Catheter-associated Urinary Tract Infection
by Amy Scholten, MPH
The urinary tract includes the kidneys, bladder, and tubes connected to them. Infections can start in any part of this tract. A catheter-associated urinary tract infection (CAUTI) is due to a tube placed in the bladder. The tube is called a catheter. It allows urine to drain out when the body is not able to do so.
A CAUTI needs to be treated right away to prevent more problems.
CAUTI is caused by a germ that gets into the urinary tract. In this case, the germs may be brought into the tract by the catheter. A care team will take many steps to prevent infections. However, a CAUTI can happen when:
CAUTI is more common in women and older people. Other things that raise the risk are:
Not everyone with CAUTI has symptoms. In those that have them, symptoms may be:
Once the catheter is removed, symptoms may also include:
The doctor will ask about symptoms and health history. A physical exam will be done. The doctor may suspect a CAUTI based on symptoms and an exam.
To confirm a UTI the doctor may order:
Antibiotics will treat the infection. They may be given through an IV or taken by mouth. The medicine can be changed based what germ is causing problems.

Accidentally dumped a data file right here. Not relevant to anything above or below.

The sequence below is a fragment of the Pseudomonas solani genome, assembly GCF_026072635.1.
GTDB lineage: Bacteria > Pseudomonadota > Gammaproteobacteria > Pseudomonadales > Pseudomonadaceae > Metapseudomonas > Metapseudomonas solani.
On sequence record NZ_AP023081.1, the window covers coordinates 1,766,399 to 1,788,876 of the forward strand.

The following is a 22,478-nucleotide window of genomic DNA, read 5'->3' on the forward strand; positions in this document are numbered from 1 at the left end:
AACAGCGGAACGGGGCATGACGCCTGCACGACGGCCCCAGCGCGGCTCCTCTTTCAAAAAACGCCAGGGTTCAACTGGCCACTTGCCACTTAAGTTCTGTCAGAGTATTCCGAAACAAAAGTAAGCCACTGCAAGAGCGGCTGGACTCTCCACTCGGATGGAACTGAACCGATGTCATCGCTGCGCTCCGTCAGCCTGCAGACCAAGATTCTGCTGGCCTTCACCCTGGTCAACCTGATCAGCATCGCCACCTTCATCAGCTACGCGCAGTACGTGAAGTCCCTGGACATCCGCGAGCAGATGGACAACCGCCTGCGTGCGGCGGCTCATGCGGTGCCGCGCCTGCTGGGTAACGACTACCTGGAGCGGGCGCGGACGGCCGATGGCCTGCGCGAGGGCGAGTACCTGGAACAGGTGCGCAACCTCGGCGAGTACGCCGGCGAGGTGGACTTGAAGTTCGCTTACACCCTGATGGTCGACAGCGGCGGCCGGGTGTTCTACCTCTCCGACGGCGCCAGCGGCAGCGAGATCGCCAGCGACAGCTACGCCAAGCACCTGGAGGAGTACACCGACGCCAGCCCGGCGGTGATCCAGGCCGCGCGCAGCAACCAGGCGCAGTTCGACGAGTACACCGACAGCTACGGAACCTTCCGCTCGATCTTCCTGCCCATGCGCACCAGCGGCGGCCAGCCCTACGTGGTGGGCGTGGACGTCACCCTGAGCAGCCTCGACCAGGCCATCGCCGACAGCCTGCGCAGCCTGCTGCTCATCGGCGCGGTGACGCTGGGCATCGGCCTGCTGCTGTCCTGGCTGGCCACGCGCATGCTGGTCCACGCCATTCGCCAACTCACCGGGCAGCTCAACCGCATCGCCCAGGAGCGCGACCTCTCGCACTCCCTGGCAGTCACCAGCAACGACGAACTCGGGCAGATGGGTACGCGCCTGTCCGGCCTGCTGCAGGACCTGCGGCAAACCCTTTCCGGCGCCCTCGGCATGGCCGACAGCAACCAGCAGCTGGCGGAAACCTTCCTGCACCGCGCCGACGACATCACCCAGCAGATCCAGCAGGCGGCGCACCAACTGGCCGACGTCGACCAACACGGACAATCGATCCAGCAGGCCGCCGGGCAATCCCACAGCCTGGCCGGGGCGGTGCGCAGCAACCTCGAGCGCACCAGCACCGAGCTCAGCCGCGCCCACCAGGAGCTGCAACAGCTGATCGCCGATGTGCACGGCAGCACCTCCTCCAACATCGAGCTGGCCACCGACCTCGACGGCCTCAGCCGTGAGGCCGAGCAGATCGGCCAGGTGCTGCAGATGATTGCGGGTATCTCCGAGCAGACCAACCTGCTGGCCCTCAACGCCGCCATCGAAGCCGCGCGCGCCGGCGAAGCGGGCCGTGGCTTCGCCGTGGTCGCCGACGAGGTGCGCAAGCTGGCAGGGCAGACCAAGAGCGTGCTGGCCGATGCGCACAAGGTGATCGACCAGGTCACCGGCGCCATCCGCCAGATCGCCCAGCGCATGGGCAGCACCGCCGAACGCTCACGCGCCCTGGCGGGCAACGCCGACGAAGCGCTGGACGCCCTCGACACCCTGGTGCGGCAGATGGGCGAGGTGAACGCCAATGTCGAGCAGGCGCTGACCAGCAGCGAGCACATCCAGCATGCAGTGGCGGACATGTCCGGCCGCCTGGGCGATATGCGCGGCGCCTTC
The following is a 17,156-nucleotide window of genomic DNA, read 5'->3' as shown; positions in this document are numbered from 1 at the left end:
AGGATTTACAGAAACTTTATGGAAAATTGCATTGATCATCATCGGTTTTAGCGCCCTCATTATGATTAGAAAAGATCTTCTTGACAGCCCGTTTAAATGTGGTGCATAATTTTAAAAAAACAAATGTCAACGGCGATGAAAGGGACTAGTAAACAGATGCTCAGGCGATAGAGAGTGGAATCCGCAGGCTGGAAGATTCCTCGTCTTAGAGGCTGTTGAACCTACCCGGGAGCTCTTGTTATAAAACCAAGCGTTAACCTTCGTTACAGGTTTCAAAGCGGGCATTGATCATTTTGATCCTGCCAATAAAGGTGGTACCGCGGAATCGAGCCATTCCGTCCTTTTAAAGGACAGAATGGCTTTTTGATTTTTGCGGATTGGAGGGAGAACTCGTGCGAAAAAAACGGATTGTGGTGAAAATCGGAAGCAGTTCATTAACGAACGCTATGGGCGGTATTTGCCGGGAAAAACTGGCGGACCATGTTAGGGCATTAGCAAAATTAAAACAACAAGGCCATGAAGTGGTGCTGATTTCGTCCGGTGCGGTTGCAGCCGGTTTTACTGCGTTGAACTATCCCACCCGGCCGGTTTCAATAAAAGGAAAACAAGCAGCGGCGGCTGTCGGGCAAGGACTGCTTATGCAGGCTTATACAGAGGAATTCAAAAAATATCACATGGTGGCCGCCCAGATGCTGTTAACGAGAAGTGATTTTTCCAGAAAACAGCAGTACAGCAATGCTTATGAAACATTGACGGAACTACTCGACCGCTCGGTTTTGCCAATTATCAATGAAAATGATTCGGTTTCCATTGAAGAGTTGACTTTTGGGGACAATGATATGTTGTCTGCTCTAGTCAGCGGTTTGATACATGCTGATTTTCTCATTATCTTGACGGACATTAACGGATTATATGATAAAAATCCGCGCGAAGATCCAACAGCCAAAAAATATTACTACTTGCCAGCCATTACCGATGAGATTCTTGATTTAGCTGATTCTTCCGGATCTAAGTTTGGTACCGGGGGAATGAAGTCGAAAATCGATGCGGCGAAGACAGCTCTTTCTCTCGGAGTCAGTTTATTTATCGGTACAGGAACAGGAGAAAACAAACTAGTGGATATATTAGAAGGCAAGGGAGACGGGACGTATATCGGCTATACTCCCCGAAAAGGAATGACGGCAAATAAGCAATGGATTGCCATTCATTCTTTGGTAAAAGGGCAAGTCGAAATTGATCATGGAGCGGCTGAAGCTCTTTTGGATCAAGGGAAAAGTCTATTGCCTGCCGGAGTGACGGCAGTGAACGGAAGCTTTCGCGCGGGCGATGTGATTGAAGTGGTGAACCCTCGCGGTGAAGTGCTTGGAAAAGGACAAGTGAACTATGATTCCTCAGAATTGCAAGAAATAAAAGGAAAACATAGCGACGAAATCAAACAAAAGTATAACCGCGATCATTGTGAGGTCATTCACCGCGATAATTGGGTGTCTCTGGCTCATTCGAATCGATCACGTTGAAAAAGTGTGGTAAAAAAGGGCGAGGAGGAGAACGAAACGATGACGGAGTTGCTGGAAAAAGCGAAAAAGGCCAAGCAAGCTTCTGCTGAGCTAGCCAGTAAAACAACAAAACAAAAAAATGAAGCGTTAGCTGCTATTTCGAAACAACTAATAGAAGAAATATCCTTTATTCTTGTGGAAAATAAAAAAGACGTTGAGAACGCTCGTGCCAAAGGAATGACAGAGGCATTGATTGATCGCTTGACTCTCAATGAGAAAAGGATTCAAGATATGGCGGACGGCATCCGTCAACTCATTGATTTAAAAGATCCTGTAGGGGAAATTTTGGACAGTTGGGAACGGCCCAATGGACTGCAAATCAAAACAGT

The catheter will be taken out as soon as it can.
The best step is to not use a catheter unless needed. When a catheter is needed, the risk of infection can be lowered by:
Centers for Disease Control and Prevention
Institute for Healthcare Improvement
Infection Prevention and Control Canada
Catheter-associated urinary tract infection (CAUTI). EBSCO DynaMed website. Available at: https://www.dynamed.com/condition/catheter-associated-urinary-tract-infection-cauti . Accessed July 28, 2021.
Catheter-associated urinary tract infections (CAUTI). Centers for Disease Control and Prevention website. Available at: https://www.cdc.gov/hai/ca_uti/uti.html. Accessed July 28, 2021.
Flores-Mireles A, Hreha TN, et al. Pathophysiology, treatment, and prevention of catheter-associated urinary tract infection. Top Spinal Cord Inj Rehabil. 2019;25(3):228-240.
Last reviewed July 2021 by EBSCO Medical Review Board Dan Ostrovsky, MD
Last Updated: 7/28/2021
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